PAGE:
((L) Buffalo Hunt by Dolores Purdy, Caddo-Winnebago, on Buchon’s 1825 map of North America, 19” x 25”, (R) I want to be like you when I grow up father., by Joe Pulliam, Oglala Lakota, on Gray’s 1873 map of Dakota Territory, 12” x 15”)
Raven Makes Gallery in Sisters is offering the second edition of The Homelands Collection, which began on May 13. The collection consists of 65 antique original maps from the 17 and 1800’s with artwork drawn upon them by 20 Native American artists. These are new works that were commissioned by the gallery for the collection.
There is a map of North America from the 1830’s that labels a region in Northwest Canada as being occupied by the “Quarrelsome Indians,” an area of the Upper Plains by “Rat Indians,” the Rockies by “Wolf Indians” and an area of the Great Basin by “Sand Digger Indians.”
A 240 year old map locates only two tribes, the Sioux, shown in the Upper Plains, and the Apaches, who were somehow placed in southern British Columbia. Another map, from the early 1840’s, details the proposed relocation of the Eastern tribes to tracts of land on the western banks of the Missouri River, identifying one small reserve as “Half Breeds Town.”
A number of antique maps correctly identify Indigenous Peoples by English names that are still in use today and show them at their correct locations. These cartographers and publishers were possibly motivated to do so out of ethical considerations. It is more likely, however, they comprehended that the lucrative atlas market of the era would be best served with the most accurate maps possible.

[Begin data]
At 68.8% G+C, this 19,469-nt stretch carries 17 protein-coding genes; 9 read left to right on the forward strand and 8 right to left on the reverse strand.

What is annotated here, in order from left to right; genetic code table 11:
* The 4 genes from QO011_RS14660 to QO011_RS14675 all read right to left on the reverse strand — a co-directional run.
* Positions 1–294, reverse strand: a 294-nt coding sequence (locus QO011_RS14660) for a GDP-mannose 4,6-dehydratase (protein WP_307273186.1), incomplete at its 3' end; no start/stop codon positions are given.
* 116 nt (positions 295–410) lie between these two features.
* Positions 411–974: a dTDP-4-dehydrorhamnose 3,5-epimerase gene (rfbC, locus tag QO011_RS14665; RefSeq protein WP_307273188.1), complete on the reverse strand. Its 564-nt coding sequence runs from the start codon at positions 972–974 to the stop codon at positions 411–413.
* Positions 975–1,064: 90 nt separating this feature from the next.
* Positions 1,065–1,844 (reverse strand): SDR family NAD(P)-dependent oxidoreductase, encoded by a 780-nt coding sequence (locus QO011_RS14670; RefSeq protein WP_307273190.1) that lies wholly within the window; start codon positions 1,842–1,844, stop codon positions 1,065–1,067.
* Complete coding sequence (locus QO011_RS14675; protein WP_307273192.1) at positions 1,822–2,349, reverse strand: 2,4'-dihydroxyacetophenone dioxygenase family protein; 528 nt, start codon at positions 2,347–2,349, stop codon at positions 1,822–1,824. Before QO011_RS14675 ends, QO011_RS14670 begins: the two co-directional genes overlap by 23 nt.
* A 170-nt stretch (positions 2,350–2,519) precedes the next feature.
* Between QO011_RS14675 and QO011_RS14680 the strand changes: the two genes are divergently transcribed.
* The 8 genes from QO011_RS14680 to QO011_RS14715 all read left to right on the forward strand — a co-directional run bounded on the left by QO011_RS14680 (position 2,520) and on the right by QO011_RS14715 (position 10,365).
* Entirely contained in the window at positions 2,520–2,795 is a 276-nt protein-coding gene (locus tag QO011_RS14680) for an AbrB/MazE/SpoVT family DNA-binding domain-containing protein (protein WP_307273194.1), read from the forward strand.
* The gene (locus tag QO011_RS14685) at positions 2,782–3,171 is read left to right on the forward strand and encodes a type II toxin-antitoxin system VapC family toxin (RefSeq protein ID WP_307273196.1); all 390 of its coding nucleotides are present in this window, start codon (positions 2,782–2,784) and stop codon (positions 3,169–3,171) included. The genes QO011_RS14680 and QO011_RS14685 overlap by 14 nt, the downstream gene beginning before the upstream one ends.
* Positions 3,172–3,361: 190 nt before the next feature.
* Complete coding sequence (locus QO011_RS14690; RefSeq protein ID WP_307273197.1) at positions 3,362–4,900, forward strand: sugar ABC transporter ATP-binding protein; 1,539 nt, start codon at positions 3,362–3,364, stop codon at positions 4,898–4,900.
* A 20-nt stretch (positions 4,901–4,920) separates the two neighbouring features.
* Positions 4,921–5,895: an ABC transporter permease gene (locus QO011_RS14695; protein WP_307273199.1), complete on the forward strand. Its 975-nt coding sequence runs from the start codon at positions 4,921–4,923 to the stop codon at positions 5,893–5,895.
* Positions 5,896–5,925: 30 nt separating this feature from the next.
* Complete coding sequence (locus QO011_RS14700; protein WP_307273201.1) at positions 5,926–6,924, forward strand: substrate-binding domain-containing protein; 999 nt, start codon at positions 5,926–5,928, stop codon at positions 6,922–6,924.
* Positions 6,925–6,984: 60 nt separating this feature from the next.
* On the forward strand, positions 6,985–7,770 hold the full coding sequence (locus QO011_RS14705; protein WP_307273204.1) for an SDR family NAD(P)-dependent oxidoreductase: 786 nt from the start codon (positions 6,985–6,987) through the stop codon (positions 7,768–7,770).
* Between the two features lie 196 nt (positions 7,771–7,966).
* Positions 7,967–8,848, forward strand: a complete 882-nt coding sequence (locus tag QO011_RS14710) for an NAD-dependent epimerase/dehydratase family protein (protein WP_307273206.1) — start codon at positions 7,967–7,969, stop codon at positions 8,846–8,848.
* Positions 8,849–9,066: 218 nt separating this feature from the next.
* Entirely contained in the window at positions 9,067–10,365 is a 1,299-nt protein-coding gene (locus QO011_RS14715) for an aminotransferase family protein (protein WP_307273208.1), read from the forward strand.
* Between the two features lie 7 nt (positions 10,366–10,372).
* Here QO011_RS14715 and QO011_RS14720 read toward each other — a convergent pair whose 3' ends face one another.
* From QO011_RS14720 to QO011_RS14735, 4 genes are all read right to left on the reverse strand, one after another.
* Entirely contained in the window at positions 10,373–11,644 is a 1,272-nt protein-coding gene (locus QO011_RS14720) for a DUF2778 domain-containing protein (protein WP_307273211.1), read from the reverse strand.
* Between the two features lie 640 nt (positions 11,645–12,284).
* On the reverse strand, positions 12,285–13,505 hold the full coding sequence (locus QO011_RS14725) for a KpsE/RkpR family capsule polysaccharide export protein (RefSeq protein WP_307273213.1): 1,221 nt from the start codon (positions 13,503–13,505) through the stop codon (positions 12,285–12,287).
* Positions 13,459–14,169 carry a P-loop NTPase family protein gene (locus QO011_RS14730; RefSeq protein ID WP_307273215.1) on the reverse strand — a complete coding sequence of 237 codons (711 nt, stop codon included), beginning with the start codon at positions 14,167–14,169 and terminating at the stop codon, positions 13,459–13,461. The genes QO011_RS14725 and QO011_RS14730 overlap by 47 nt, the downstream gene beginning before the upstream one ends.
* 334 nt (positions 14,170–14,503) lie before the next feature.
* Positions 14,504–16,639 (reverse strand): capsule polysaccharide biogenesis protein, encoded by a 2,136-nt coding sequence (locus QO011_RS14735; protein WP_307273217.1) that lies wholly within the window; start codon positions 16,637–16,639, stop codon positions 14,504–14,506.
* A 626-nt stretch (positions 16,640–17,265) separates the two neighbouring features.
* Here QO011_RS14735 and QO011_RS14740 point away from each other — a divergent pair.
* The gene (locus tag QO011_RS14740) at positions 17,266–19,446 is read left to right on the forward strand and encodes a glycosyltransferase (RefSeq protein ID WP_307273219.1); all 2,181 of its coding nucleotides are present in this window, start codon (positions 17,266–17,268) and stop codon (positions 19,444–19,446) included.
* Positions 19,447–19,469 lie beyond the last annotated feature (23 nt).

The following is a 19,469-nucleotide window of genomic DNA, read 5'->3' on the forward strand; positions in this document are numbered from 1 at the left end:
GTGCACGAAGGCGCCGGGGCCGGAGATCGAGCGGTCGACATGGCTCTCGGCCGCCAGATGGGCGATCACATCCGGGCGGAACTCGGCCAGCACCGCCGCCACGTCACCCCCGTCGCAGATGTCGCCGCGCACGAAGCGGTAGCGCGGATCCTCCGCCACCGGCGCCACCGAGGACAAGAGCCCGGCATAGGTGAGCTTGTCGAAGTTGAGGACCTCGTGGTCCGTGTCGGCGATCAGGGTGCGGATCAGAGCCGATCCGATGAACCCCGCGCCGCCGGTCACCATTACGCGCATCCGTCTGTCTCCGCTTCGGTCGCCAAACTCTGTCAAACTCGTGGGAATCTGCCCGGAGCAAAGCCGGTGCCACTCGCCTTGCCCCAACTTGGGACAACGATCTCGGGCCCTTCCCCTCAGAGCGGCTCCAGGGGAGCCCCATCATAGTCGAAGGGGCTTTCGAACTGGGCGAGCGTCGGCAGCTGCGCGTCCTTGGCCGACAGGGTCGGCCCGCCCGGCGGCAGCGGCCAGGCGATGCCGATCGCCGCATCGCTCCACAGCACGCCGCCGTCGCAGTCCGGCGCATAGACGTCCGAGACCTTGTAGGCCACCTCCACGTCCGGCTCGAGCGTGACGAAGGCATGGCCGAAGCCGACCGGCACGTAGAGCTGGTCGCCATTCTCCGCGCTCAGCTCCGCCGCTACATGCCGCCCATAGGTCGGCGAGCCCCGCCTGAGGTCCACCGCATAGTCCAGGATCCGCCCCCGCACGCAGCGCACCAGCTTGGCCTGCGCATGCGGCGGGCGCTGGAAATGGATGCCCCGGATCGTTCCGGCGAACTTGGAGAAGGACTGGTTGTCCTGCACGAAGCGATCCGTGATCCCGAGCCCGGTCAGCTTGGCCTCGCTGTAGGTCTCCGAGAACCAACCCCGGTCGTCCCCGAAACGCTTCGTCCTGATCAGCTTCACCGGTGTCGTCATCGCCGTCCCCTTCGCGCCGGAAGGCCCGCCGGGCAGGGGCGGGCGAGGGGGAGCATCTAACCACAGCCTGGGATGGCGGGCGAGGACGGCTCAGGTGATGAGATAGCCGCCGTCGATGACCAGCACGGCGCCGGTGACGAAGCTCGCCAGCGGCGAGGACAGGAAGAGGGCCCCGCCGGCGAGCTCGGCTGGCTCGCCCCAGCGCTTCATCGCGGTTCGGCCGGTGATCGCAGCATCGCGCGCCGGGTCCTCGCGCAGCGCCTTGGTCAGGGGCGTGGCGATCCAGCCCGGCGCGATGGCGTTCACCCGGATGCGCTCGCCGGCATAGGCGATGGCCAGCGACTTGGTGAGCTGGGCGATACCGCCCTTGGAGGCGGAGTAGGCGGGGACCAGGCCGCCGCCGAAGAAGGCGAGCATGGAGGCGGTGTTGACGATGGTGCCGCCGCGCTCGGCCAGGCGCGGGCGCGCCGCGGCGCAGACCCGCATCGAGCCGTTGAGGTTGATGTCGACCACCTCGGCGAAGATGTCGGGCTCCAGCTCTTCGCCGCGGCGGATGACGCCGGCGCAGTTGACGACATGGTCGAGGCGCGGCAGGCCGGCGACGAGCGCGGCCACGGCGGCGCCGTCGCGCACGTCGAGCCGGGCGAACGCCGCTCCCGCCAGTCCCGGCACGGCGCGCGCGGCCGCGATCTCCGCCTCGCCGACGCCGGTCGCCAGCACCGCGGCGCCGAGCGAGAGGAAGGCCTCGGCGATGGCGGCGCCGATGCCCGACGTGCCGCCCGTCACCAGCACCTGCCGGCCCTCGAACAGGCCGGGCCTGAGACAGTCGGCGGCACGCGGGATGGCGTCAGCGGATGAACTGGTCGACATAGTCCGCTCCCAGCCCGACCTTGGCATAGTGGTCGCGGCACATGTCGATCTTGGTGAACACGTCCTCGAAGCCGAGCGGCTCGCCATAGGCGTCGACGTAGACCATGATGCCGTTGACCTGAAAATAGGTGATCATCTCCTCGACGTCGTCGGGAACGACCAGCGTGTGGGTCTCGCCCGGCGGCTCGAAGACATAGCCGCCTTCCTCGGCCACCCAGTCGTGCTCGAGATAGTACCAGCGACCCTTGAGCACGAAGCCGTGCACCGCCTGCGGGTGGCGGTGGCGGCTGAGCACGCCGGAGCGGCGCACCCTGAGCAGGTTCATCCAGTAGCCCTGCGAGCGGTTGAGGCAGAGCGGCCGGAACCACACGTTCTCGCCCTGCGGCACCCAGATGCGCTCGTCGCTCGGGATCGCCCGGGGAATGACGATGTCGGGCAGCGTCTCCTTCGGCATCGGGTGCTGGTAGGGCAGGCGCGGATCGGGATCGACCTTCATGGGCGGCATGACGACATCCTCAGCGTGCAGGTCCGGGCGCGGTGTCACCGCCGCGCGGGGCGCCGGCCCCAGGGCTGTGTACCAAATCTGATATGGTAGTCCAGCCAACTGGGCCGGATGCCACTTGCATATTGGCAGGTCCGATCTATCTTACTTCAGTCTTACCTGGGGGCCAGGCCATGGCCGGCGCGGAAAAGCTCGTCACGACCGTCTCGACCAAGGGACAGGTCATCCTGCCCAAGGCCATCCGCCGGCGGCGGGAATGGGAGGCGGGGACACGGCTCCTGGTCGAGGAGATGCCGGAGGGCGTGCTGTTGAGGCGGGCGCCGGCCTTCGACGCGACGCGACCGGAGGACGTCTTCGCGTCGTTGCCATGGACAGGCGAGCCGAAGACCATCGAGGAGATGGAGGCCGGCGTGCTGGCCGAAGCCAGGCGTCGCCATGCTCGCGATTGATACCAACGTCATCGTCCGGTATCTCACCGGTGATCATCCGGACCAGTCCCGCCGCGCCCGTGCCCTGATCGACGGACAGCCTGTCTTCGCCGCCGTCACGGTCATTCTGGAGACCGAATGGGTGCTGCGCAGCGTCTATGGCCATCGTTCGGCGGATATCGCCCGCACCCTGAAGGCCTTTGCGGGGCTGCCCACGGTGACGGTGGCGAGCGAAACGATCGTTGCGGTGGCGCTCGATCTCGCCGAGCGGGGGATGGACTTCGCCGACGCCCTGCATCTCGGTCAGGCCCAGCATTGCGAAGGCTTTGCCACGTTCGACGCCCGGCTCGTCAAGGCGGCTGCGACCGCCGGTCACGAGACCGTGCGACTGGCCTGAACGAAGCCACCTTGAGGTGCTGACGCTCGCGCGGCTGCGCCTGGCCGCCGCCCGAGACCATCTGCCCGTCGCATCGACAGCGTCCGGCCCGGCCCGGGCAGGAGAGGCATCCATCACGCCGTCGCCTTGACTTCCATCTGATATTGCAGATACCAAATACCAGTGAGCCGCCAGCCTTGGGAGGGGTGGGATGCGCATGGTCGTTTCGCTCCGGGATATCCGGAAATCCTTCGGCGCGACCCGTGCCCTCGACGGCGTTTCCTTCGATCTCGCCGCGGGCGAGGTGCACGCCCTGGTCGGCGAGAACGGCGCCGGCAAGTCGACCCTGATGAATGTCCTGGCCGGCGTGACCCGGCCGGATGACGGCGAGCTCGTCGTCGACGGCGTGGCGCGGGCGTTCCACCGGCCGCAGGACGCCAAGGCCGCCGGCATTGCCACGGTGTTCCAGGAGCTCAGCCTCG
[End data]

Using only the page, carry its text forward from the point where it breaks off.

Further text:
Maps of long ago provided a vital secondary purpose for European nations. In addition to geographic knowledge, maps were used as legal instruments.
Along with a planted flag and a proclamation-deed, maps offered legal evidence for European laws rationalizing their occupation of foreign lands. Thus, they usurped lands from Peoples who had inhabited them since time immemorial with one justification being that Indigenous Peoples failed to ‘record’ the boundaries of their lands.
Establishing dominion often required self-righteousness. Some maps showed California as an island or called the Western Hemisphere ‘Atlantis’ or displayed a vast inland sea that covered much of the American West. No matter, even woefully inaccurate maps were given precedence over the inhabitants who correctly understood the geographic terrain.
Today, Indigenous Peoples seek redemption for historic injustices, but redemption comes dropping slowly when your people were conquered and ordered to assimilate, with survivors cast to the margins. Yet glean measures of redemption they shall with one longstanding venue for their traditional cultures being the art world.
Within the second edition of The Homelands Collection, examples of cultural continuance, affirmation, and acknowledgement of tragedies include—
Sitting Bull’s Vision of Soldiers Falling Into Camp by George Levi Curtis, Cheyenne and Arapaho, demonstrates the storied dream of the great leader and holy man just a few days before The Battle of the Little Bighorn. Custer himself appears on this 1876 celestial map.
On Chasing Away Buffalo by Dallin Maybee, Arapaho and Seneca, an Iron Horse is depicted, scattering the buffalo before it, on an 1889 Railroad map of the United States.
qangiquusinaq (long long ago) by Heather Johnston, Alutiiq, shows her people in baidarkas (kayaks) hunting wiinarpak (walrus) from 6,000 years ago on an 1827 map of the Southcentral Alaska Coast.
The Homelands Collection will run from May 13 to June 13. Any maps acquired during this time will be released after the exhibition concludes. Heather Johnston will attend the private, collectors only showing on May 12.